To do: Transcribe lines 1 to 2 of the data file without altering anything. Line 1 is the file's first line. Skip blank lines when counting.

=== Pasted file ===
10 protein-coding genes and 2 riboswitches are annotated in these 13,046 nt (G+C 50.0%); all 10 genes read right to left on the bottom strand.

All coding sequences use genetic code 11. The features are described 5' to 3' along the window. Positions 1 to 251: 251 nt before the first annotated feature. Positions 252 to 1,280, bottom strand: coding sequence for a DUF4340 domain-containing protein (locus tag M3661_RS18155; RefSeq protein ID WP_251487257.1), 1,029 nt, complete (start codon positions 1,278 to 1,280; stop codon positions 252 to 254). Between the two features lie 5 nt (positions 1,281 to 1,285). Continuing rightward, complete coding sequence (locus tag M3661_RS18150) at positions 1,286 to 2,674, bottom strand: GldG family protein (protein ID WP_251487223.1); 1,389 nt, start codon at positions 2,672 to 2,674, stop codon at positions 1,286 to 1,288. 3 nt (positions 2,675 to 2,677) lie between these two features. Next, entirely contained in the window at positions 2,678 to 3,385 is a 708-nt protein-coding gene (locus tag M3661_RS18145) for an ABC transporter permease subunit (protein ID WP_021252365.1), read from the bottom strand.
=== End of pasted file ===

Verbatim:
10 protein-coding genes and 2 riboswitches are annotated in these 13,046 nt (G+C 50.0%); all 10 genes read right to left on the bottom strand.

All coding sequences use genetic code 11. The features are described 5' to 3' along the window. Positions 1 to 251: 251 nt before the first annotated feature. Positions 252 to 1,280, bottom strand: coding sequence for a DUF4340 domain-containing protein (locus tag M3661_RS18155; RefSeq protein ID WP_251487257.1), 1,029 nt, complete (start codon positions 1,278 to 1,280; stop codon positions 252 to 254). Between the two features lie 5 nt (positions 1,281 to 1,285). Continuing rightward, complete coding sequence (locus tag M3661_RS18150) at positions 1,286 to 2,674, bottom strand: GldG family protein (protein ID WP_251487223.1); 1,389 nt, start codon at positions 2,672 to 2,674, stop codon at positions 1,286 to 1,288. 3 nt (positions 2,675 to 2,677) lie between these two features. Next, entirely contained in the window at positions 2,678 to 3,385 is a 708-nt protein-coding gene (locus tag M3661_RS18145) for an ABC transporter permease subunit (protein ID WP_021252365.1), read from the bottom strand.